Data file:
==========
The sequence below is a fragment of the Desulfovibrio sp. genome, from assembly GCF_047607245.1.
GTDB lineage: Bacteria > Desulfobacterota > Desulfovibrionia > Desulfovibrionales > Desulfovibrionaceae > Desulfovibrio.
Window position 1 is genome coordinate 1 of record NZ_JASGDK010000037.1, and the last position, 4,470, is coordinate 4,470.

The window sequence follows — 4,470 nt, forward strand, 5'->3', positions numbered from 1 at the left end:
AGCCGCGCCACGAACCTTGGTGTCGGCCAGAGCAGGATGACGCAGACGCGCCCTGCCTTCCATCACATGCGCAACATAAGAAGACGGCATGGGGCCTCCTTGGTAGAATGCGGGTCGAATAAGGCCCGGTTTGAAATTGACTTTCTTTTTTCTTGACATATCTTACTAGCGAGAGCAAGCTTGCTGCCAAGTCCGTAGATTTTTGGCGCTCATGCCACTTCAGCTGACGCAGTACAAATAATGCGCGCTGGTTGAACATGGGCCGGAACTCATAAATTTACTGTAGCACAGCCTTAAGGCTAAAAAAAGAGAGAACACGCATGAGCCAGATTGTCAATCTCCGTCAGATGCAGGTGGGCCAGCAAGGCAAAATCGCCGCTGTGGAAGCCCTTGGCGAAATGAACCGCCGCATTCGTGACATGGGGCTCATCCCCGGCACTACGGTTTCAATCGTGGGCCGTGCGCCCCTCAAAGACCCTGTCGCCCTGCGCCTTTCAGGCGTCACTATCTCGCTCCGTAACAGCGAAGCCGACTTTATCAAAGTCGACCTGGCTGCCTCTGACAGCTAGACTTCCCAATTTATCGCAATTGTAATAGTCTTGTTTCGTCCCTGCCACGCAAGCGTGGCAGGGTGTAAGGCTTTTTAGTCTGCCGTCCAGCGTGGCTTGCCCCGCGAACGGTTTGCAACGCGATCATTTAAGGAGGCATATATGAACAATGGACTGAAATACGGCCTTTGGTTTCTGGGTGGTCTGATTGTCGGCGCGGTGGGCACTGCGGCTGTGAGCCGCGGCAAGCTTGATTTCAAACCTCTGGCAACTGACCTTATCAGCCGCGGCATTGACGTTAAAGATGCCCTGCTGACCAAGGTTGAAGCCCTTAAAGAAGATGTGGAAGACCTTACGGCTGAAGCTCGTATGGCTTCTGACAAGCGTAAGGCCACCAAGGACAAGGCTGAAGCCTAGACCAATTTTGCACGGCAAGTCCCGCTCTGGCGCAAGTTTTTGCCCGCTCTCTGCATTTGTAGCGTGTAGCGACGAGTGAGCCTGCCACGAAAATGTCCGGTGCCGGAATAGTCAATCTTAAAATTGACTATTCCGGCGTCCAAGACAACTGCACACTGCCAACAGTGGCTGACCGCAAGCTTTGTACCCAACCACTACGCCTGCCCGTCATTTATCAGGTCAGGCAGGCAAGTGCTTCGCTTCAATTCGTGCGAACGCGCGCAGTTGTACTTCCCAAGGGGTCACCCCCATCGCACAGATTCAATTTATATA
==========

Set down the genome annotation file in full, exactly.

The sequence below is a fragment of the Desulfovibrio sp. genome, from assembly GCF_047607245.1.
GTDB lineage: Bacteria > Desulfobacterota > Desulfovibrionia > Desulfovibrionales > Desulfovibrionaceae > Desulfovibrio.
Window position 1 is genome coordinate 1 of record NZ_JASGDK010000037.1, and the last position, 4,470, is coordinate 4,470.

The window sequence follows — 4,470 nt, forward strand, 5'->3', positions numbered from 1 at the left end:
AGCCGCGCCACGAACCTTGGTGTCGGCCAGAGCAGGATGACGCAGACGCGCCCTGCCTTCCATCACATGCGCAACATAAGAAGACGGCATGGGGCCTCCTTGGTAGAATGCGGGTCGAATAAGGCCCGGTTTGAAATTGACTTTCTTTTTTCTTGACATATCTTACTAGCGAGAGCAAGCTTGCTGCCAAGTCCGTAGATTTTTGGCGCTCATGCCACTTCAGCTGACGCAGTACAAATAATGCGCGCTGGTTGAACATGGGCCGGAACTCATAAATTTACTGTAGCACAGCCTTAAGGCTAAAAAAAGAGAGAACACGCATGAGCCAGATTGTCAATCTCCGTCAGATGCAGGTGGGCCAGCAAGGCAAAATCGCCGCTGTGGAAGCCCTTGGCGAAATGAACCGCCGCATTCGTGACATGGGGCTCATCCCCGGCACTACGGTTTCAATCGTGGGCCGTGCGCCCCTCAAAGACCCTGTCGCCCTGCGCCTTTCAGGCGTCACTATCTCGCTCCGTAACAGCGAAGCCGACTTTATCAAAGTCGACCTGGCTGCCTCTGACAGCTAGACTTCCCAATTTATCGCAATTGTAATAGTCTTGTTTCGTCCCTGCCACGCAAGCGTGGCAGGGTGTAAGGCTTTTTAGTCTGCCGTCCAGCGTGGCTTGCCCCGCGAACGGTTTGCAACGCGATCATTTAAGGAGGCATATATGAACAATGGACTGAAATACGGCCTTTGGTTTCTGGGTGGTCTGATTGTCGGCGCGGTGGGCACTGCGGCTGTGAGCCGCGGCAAGCTTGATTTCAAACCTCTGGCAACTGACCTTATCAGCCGCGGCATTGACGTTAAAGATGCCCTGCTGACCAAGGTTGAAGCCCTTAAAGAAGATGTGGAAGACCTTACGGCTGAAGCTCGTATGGCTTCTGACAAGCGTAAGGCCACCAAGGACAAGGCTGAAGCCTAGACCAATTTTGCACGGCAAGTCCCGCTCTGGCGCAAGTTTTTGCCCGCTCTCTGCATTTGTAGCGTGTAGCGACGAGTGAGCCTGCCACGAAAATGTCCGGTGCCGGAATAGTCAATCTTAAAATTGACTATTCCGGCGTCCAAGACAACTGCACACTGCCAACAGTGGCTGACCGCAAGCTTTGTACCCAACCACTACGCCTGCCCGTCATTTATCAGGTCAGGCAGGCAAGTGCTTCGCTTCAATTCGTGCGAACGCGCGCAGTTGTACTTCCCAAGGGGTCACCCCCATCGCACAGATTCAATTTATATA